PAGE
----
Israeli LGBT activists accuse country of ‘pinkwashing’ over Berlin Pride booth

An Israeli man waves a Pride rainbow flag bearing the Star of David

Israeli LGBT+ activists issued severe condemnation of the government’s initiative to promote the country as a gay-friendly destination abroad while denying same-sex couples surrogacy rights at home.

The Israeli Foreign Ministry sponsored a booth at the annual Berlin Gay Pride parade, held on Saturday. The stand distributed rainbow-coloured Israeli flags, balloons with a a rainbow heart and “Israel” written on them, information booklets about the country and its traditions, while a promotional video by the ministry of tourism played on a screen next to the festival’s main stage, Israeli channel iTV News reported.

The promotional effort takes place every year, according to Israeli media, but this year’s timing has angered Israeli LGBT+ activists, who only last week held an unprecedented one-day strike and large-scale demonstrations across the country to protest a surrogacy law that excludes gay couples.

Participants gather for the 40th Christopher Street Day gay pride march on July 28, 2018 in Berlin, Germany (Photo by Carsten Koall/Getty)

Prime Minister Benjamin Netanyahu initially pledged support for an amendment that would have expanded surrogacy rights to gay fathers, but eventually voted against it. Religious leaders in the country have expressed strong words on the issue. Last week, more than 200 rabbis have signed a letter labelling gay people “perverts” who want to “destroy the concept of family.”

“The hypocrisy knows no bounds,” Ohad Hizki, director of The Aguda, Israel’s LGBT+ Task Force that first called for the July 22 strike, said in a statement quoted in the newspaper Haaretz.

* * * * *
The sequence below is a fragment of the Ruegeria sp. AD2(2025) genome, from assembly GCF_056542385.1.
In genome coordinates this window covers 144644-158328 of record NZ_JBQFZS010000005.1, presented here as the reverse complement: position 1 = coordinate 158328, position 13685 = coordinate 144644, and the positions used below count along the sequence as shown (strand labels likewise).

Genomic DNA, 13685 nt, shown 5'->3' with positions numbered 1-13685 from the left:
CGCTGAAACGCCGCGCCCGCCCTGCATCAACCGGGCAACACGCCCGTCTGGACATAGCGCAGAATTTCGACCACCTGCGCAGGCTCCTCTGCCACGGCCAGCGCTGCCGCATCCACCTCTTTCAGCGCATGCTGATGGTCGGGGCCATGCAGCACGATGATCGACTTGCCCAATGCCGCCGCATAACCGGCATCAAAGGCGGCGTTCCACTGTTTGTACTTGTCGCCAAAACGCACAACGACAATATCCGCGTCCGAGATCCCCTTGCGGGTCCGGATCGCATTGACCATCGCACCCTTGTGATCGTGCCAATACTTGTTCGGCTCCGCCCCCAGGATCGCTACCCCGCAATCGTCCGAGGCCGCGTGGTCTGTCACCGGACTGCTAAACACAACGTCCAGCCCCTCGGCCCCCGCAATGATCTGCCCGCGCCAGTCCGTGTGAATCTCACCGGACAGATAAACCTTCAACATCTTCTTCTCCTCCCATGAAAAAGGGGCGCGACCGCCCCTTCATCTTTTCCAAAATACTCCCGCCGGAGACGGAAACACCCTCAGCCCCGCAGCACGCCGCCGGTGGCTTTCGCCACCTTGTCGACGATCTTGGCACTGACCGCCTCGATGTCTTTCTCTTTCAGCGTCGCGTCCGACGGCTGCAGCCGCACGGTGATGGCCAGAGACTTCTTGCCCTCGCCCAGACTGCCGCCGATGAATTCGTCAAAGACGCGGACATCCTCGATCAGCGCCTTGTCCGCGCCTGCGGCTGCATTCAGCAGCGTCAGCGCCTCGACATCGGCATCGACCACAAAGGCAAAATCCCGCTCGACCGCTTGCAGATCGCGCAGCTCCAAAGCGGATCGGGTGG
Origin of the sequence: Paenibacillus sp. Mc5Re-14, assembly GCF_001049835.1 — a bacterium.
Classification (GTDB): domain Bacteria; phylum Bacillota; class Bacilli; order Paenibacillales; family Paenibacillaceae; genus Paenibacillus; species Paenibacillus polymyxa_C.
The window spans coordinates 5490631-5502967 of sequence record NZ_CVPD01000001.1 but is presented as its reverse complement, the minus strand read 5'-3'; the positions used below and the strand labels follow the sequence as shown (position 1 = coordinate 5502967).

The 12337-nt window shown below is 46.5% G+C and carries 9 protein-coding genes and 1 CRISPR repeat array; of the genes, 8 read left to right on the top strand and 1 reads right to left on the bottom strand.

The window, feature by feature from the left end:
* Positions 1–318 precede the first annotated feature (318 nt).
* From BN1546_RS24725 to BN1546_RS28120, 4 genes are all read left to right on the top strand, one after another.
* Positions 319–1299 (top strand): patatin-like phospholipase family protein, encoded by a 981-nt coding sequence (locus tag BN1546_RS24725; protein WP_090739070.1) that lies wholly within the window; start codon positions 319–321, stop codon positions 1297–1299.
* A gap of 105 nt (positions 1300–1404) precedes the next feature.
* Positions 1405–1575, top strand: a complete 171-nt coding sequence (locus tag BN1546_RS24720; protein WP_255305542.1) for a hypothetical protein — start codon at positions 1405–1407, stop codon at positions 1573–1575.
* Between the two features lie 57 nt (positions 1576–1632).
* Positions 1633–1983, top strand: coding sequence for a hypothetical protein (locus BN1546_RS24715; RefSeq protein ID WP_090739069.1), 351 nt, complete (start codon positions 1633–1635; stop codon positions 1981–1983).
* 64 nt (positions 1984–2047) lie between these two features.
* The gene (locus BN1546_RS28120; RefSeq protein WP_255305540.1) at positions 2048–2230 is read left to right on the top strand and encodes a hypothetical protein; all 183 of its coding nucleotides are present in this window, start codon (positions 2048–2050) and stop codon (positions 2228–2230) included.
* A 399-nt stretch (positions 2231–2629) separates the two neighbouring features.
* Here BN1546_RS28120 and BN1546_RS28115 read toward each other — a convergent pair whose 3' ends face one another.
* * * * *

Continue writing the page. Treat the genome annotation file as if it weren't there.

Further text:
“With one hand, the government takes away basic rights to a family and parenthood from the LGBT community, and with the other, it markets the state as an LGBT tourist destination,” Hizki’s statement continued, concluding: “Instead of working for equal rights for Israel’s LGBT citizens, they are courting members of the LGBT community abroad. The time has come to apply in Hebrew what the state says so nicely in English, German and French.”

A similar feeling was shared by Yair Hochner, founder and festival director of the Tel Aviv LGBT Film Festival. Hochner, who was at the parade in Berlin, shared a picture of the Israeli stand in a Facebook post.

“It was so painful for me to see how our country uses the amazing Israeli LGBT+ community when at the very same time it passes laws against us,” Hochner wrote.

“It irks me so much to see how the week after the mass protest in Rabin Square, the Foreign Ministry is promoting the next parade in Tel Aviv on huge screens on the centre stage. They’re simply taking advantage of us to promote an economic tourism agenda and false propaganda as if everything’s great for the LGBT+ community in Israel,” he continued.

Around 400,000 people participated in the annual street parade this year (Photo by Carsten Koall/Getty)

“If there’s one word that comes to mind, it’s ‘pinkwashing,'” Hochner added, referring to the practice of a state or a company to promote themselves as LGBT+ friendly, to downplay their negative behaviour.

Hochner also said it would refuse to organise Israeli LGBT film programs for festival abroad on behalf of the Israeli foreign ministry or embassies until LGBT+ people in the country gain full rights.